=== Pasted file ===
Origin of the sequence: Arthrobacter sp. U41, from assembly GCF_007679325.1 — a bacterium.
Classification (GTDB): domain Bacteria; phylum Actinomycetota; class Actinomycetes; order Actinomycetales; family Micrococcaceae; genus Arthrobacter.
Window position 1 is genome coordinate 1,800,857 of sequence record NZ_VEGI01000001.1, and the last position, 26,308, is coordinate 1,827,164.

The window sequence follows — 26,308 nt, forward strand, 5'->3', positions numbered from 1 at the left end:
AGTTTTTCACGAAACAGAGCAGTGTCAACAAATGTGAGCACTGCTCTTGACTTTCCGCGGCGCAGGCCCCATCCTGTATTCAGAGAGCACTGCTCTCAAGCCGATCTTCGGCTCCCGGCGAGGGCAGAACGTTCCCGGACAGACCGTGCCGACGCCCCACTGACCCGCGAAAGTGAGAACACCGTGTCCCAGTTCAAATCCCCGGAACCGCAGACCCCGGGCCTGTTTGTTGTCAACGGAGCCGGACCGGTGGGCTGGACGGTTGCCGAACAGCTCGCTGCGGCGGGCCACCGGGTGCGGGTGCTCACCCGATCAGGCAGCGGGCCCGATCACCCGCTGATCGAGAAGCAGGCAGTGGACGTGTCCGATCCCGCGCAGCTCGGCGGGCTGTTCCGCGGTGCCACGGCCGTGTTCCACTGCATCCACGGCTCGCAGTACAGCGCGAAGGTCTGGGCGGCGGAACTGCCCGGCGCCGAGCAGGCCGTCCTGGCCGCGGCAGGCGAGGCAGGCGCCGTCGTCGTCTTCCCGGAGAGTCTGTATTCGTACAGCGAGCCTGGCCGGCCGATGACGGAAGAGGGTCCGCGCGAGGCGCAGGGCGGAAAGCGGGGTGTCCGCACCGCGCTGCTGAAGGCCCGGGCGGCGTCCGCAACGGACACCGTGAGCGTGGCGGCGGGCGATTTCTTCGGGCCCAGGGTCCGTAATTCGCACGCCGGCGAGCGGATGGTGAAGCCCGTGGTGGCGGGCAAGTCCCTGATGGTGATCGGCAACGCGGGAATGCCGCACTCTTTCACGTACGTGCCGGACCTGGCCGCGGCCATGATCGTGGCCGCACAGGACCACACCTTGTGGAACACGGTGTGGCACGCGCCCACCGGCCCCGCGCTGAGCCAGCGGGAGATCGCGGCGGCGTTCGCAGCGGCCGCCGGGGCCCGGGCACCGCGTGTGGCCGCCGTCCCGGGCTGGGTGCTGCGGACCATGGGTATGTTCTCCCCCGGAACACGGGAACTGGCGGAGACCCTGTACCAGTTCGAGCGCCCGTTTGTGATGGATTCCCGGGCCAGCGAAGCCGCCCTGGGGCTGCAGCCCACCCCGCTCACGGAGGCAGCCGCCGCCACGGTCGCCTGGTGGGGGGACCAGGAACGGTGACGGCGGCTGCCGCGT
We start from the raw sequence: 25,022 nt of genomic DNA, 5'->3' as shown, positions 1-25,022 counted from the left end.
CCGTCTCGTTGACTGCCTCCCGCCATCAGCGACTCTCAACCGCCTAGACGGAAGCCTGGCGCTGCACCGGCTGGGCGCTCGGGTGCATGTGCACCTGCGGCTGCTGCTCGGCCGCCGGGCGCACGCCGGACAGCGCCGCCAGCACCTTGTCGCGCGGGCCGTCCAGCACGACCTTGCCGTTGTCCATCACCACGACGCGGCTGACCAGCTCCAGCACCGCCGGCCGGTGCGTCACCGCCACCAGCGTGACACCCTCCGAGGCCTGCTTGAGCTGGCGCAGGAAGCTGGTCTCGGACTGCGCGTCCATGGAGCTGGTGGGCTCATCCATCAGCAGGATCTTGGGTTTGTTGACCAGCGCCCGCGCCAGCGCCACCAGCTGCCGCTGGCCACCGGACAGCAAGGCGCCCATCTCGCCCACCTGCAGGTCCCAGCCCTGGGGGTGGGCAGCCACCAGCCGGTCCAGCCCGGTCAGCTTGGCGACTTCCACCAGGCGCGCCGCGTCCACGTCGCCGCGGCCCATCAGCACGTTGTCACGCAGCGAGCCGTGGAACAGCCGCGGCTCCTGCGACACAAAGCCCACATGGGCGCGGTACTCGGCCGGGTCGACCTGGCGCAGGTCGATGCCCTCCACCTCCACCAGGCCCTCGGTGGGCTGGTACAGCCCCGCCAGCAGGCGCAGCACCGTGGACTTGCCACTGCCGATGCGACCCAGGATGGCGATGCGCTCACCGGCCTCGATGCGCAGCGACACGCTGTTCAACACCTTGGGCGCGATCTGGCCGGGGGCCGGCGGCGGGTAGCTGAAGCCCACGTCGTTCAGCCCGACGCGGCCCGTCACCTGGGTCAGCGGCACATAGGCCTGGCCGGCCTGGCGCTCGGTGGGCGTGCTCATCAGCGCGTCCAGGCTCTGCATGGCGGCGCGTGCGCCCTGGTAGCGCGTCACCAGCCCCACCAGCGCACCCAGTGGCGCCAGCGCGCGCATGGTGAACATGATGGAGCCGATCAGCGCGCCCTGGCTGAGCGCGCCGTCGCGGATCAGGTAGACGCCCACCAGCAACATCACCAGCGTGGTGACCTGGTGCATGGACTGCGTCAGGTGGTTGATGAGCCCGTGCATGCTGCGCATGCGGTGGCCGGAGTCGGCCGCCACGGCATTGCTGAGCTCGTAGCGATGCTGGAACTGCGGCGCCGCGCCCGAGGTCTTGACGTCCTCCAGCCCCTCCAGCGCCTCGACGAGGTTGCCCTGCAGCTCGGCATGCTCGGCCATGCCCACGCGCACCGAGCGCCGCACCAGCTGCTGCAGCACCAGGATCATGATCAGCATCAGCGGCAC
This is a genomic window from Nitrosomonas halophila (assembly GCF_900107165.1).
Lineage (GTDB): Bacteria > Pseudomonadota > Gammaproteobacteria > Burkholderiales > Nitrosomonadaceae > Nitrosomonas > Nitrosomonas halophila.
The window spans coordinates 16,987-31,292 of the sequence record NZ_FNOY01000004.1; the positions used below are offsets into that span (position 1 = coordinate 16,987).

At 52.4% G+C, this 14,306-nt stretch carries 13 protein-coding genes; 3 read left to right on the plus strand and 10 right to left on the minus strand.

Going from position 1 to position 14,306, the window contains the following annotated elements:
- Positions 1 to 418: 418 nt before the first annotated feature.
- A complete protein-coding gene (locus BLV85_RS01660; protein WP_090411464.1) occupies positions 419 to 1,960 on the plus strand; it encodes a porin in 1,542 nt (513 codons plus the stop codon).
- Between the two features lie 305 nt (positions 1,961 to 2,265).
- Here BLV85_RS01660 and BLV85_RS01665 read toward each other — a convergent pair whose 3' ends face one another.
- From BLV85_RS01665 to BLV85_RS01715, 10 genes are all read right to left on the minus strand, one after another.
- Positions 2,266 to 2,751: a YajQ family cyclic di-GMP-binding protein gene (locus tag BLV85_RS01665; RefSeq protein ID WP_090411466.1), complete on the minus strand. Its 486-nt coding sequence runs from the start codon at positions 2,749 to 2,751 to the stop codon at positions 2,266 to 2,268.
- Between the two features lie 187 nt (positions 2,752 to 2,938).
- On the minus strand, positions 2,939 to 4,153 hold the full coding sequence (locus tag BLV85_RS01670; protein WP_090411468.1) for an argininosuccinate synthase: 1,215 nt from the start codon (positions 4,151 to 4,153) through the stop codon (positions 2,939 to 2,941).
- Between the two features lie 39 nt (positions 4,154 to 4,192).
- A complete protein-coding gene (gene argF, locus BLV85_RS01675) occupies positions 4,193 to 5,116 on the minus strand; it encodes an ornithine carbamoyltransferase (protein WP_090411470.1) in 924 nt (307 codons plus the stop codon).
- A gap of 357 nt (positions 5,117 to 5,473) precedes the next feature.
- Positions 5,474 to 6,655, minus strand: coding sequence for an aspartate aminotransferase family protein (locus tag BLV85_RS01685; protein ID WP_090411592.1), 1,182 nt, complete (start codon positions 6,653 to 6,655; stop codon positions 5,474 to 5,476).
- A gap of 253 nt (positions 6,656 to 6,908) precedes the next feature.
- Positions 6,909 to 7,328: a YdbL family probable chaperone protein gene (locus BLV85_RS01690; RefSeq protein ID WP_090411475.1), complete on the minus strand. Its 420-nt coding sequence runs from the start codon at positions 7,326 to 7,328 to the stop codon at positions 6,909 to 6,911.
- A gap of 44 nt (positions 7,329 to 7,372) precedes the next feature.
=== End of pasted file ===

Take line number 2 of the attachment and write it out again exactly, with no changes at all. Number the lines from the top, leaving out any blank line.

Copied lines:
Classification (GTDB): domain Bacteria; phylum Actinomycetota; class Actinomycetes; order Actinomycetales; family Micrococcaceae; genus Arthrobacter.